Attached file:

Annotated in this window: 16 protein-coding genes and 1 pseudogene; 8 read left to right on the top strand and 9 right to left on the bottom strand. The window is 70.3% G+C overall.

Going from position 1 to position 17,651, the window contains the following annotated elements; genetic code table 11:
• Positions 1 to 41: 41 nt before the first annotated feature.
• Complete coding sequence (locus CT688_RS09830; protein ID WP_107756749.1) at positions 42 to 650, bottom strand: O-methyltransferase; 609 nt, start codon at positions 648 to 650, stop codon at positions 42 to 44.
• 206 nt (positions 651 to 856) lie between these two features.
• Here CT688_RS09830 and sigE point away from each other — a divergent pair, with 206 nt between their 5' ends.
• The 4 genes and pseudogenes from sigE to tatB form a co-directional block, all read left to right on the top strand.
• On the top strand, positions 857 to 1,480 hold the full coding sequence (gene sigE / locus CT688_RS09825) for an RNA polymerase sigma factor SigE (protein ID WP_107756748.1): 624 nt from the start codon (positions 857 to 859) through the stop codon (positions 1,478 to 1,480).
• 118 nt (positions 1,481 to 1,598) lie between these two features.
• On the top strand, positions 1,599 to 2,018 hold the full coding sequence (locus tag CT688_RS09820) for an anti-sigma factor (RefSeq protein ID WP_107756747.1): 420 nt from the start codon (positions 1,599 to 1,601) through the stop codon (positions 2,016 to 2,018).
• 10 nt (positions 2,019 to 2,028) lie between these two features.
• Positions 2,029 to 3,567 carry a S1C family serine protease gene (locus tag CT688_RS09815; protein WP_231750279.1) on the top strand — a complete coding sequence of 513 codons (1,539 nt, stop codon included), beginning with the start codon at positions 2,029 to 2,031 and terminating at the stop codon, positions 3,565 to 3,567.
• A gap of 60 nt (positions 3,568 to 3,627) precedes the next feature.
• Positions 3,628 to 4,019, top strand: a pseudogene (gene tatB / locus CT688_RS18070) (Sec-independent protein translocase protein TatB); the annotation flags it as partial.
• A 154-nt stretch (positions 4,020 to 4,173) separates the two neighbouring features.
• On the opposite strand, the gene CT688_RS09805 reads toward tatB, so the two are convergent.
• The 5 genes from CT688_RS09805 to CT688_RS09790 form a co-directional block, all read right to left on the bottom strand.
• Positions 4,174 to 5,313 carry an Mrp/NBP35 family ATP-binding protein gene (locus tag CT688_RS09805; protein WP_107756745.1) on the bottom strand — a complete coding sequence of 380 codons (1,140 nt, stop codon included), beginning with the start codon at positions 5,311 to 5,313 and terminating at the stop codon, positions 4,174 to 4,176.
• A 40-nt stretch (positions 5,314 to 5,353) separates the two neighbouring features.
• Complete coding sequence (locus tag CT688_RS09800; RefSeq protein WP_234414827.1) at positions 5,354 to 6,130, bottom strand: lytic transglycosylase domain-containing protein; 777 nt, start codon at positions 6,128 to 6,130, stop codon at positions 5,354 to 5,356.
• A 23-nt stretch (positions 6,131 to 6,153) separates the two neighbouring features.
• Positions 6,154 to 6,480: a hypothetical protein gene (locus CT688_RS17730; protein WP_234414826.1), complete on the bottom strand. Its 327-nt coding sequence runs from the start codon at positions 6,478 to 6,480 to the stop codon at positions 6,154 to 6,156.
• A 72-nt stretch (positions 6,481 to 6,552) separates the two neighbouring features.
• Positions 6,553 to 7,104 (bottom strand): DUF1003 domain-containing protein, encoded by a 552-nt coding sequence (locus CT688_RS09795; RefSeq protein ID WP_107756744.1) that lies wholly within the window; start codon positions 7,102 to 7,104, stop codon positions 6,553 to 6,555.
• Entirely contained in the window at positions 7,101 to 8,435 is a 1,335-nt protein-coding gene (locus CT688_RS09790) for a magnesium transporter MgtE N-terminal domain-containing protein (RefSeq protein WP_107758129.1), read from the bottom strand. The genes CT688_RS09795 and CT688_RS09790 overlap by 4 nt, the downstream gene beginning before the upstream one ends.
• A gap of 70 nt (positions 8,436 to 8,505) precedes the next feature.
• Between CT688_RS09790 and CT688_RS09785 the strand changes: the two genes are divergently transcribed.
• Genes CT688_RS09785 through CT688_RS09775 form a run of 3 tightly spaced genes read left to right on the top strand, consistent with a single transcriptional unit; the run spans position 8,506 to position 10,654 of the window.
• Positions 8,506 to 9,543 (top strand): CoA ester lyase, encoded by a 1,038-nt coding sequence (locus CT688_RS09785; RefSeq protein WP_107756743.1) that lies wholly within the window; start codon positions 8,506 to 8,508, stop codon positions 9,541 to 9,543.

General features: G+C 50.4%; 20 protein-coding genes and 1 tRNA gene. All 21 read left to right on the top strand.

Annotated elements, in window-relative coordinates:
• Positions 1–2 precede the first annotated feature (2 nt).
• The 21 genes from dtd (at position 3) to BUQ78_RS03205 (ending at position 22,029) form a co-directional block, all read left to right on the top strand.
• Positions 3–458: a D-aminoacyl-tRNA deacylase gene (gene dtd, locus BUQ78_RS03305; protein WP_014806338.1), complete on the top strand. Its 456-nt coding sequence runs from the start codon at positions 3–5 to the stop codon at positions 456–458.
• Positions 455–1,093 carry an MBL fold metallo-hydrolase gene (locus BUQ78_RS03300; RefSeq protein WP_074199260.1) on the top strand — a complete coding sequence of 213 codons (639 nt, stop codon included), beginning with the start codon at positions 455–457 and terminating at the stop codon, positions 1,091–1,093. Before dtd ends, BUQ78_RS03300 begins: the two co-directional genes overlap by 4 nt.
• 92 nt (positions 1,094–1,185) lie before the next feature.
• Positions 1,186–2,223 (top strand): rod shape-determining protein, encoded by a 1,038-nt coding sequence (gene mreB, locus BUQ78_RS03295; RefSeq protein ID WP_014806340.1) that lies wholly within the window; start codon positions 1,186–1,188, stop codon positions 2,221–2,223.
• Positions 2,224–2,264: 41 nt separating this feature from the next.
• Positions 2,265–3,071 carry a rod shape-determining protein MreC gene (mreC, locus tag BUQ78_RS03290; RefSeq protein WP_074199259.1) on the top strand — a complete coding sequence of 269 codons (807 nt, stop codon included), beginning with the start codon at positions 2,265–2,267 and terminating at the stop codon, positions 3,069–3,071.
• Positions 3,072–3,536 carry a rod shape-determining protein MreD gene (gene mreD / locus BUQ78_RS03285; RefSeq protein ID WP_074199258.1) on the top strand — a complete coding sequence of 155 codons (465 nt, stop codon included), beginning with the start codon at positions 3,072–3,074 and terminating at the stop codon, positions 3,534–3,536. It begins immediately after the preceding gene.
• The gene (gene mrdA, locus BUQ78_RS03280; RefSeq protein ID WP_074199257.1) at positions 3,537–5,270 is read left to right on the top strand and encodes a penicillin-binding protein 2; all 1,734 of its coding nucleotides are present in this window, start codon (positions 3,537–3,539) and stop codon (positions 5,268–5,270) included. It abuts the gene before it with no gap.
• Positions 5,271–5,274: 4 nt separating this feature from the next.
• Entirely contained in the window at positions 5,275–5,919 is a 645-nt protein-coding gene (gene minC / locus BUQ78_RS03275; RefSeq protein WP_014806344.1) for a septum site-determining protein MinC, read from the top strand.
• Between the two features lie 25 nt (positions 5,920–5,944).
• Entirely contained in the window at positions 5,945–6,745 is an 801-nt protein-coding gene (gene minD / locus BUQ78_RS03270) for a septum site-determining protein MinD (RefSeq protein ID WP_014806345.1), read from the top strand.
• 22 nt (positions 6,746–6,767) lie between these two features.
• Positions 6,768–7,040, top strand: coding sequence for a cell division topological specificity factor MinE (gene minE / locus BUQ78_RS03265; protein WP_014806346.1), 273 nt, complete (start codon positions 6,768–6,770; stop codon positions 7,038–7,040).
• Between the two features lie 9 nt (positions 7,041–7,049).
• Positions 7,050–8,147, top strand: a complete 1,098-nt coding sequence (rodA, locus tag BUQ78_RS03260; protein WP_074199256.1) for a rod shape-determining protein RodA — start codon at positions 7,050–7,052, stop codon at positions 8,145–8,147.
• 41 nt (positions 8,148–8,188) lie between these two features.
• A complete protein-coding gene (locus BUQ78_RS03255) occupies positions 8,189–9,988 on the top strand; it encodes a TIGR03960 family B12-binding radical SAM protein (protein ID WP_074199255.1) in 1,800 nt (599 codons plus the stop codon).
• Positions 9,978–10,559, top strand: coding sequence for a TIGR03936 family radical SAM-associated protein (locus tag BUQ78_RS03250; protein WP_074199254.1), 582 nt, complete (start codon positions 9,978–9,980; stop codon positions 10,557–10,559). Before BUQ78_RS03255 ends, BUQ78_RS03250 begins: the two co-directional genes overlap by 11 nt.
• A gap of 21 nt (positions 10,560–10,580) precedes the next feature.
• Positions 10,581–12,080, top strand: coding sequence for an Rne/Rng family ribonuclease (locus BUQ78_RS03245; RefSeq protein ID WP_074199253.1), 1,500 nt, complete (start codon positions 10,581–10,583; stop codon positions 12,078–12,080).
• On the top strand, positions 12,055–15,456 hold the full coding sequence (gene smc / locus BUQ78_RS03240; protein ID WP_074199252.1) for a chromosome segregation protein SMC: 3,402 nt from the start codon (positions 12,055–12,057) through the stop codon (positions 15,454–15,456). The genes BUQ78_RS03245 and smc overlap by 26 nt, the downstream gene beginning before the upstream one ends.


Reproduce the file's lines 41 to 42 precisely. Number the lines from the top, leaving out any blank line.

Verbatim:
• The gene (gene mrdA, locus BUQ78_RS03280; RefSeq protein ID WP_074199257.1) at positions 3,537–5,270 is read left to right on the top strand and encodes a penicillin-binding protein 2; all 1,734 of its coding nucleotides are present in this window, start codon (positions 3,537–3,539) and stop codon (positions 5,268–5,270) included. It abuts the gene before it with no gap.
• Positions 5,271–5,274: 4 nt separating this feature from the next.